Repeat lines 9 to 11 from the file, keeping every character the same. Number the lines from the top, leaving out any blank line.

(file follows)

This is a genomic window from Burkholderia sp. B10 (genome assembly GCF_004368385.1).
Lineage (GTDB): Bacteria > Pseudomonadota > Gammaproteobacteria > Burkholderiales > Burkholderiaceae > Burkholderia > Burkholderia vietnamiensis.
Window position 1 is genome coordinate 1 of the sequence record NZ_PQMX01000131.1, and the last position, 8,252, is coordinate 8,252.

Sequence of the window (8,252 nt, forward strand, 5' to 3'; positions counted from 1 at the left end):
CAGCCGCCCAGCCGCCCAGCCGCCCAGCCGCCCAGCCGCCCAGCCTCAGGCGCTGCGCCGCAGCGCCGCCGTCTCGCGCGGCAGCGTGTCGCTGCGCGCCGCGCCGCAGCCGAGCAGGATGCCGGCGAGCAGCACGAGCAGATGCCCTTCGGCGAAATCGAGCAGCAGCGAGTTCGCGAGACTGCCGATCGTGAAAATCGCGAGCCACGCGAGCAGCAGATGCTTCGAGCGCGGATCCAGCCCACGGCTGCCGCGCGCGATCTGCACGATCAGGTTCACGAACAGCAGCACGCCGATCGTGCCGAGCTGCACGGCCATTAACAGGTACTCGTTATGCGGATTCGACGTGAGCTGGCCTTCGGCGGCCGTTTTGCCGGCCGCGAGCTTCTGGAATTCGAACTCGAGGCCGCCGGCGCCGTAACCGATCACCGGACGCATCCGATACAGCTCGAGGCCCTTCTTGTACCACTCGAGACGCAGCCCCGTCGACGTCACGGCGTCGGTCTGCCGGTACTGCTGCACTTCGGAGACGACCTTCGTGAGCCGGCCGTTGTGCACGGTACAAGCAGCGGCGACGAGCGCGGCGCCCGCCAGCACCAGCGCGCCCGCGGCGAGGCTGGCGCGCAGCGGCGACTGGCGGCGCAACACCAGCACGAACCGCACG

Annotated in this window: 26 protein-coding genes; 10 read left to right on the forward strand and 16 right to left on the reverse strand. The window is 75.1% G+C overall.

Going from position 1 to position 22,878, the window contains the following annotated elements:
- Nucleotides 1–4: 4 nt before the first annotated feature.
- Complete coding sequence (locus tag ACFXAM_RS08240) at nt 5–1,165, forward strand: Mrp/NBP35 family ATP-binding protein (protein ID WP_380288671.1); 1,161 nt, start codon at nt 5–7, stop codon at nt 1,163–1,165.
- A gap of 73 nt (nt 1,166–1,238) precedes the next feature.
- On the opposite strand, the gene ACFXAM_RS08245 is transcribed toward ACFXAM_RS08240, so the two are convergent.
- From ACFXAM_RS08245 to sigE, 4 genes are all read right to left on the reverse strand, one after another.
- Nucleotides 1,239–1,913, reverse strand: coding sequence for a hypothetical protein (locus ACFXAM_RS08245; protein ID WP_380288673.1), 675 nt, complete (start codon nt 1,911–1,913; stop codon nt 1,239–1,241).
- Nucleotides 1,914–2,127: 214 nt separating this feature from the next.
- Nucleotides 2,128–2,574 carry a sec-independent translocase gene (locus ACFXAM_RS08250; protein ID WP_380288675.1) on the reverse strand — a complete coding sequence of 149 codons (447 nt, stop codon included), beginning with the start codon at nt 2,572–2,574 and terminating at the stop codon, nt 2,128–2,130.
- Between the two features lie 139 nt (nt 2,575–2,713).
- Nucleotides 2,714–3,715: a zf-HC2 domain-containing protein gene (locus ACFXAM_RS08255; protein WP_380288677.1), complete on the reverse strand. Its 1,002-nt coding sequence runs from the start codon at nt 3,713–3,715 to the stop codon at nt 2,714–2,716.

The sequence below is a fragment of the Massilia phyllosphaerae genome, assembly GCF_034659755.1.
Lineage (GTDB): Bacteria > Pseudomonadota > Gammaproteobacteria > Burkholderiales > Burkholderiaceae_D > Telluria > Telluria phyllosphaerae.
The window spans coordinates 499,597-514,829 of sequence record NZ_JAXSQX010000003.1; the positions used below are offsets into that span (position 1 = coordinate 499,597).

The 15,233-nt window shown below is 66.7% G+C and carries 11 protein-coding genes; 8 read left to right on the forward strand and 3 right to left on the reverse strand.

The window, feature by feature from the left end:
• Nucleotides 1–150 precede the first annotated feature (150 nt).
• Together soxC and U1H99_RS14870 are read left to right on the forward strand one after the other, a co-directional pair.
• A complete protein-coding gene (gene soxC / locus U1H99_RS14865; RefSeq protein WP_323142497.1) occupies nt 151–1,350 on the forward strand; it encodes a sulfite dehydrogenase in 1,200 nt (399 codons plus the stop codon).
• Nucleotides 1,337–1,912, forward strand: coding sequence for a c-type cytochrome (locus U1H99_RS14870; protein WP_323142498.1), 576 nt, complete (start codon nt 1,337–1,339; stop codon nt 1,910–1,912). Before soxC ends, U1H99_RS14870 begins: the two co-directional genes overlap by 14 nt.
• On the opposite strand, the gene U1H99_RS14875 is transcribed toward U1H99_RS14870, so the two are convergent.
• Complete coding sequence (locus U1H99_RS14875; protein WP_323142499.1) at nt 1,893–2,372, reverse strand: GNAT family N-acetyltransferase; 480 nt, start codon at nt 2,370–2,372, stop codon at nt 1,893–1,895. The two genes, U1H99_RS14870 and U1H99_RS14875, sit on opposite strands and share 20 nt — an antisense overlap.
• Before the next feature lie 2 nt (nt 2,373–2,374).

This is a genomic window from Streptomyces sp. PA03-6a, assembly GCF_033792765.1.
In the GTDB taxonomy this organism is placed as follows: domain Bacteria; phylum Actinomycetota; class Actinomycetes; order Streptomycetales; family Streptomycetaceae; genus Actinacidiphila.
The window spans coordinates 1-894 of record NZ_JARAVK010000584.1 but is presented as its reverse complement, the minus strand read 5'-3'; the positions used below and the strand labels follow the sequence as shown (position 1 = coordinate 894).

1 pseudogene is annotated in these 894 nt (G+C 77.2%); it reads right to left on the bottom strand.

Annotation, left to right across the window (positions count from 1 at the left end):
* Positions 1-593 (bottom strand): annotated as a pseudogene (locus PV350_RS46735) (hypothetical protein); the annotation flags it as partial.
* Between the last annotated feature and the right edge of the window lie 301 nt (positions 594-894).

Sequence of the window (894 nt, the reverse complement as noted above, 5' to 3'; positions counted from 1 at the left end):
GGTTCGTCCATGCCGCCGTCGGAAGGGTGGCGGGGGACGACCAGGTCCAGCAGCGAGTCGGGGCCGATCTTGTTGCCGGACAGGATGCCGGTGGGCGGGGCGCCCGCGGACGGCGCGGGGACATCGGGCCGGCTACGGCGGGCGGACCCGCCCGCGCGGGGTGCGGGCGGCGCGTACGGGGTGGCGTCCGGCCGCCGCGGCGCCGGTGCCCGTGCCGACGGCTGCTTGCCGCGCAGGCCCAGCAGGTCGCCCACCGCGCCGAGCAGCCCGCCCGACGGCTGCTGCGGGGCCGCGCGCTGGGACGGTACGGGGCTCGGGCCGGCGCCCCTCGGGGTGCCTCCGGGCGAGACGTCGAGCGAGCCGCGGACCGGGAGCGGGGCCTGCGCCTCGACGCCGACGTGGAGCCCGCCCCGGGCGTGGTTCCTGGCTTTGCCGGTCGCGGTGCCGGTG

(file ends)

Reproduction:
- Complete coding sequence (locus tag ACFXAM_RS08240) at nt 5–1,165, forward strand: Mrp/NBP35 family ATP-binding protein (protein ID WP_380288671.1); 1,161 nt, start codon at nt 5–7, stop codon at nt 1,163–1,165.
- A gap of 73 nt (nt 1,166–1,238) precedes the next feature.
- On the opposite strand, the gene ACFXAM_RS08245 is transcribed toward ACFXAM_RS08240, so the two are convergent.